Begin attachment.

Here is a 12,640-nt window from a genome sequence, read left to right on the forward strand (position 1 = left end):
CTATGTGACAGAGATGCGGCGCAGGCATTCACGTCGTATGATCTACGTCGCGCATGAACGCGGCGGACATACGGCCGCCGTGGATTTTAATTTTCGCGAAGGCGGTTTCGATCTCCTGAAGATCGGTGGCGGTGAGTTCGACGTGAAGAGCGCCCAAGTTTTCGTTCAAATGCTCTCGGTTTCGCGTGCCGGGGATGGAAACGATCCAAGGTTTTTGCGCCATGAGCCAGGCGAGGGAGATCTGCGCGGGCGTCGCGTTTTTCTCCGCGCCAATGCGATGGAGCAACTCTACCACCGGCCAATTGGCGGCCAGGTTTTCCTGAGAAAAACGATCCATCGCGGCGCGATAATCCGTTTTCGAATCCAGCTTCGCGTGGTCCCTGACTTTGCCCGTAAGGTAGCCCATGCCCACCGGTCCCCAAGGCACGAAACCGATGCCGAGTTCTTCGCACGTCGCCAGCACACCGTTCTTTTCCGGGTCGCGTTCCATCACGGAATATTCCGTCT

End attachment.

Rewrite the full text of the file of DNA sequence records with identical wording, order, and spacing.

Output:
Here is a 12,640-nt window from a genome sequence, read left to right on the forward strand (position 1 = left end):
CTATGTGACAGAGATGCGGCGCAGGCATTCACGTCGTATGATCTACGTCGCGCATGAACGCGGCGGACATACGGCCGCCGTGGATTTTAATTTTCGCGAAGGCGGTTTCGATCTCCTGAAGATCGGTGGCGGTGAGTTCGACGTGAAGAGCGCCCAAGTTTTCGTTCAAATGCTCTCGGTTTCGCGTGCCGGGGATGGAAACGATCCAAGGTTTTTGCGCCATGAGCCAGGCGAGGGAGATCTGCGCGGGCGTCGCGTTTTTCTCCGCGCCAATGCGATGGAGCAACTCTACCACCGGCCAATTGGCGGCCAGGTTTTCCTGAGAAAAACGATCCATCGCGGCGCGATAATCCGTTTTCGAATCCAGCTTCGCGTGGTCCCTGACTTTGCCCGTAAGGTAGCCCATGCCCACCGGTCCCCAAGGCACGAAACCGATGCCGAGTTCTTCGCACGTCGCCAGCACACCGTTCTTTTCCGGGTCGCGTTCCATCACGGAATATTCCGTCT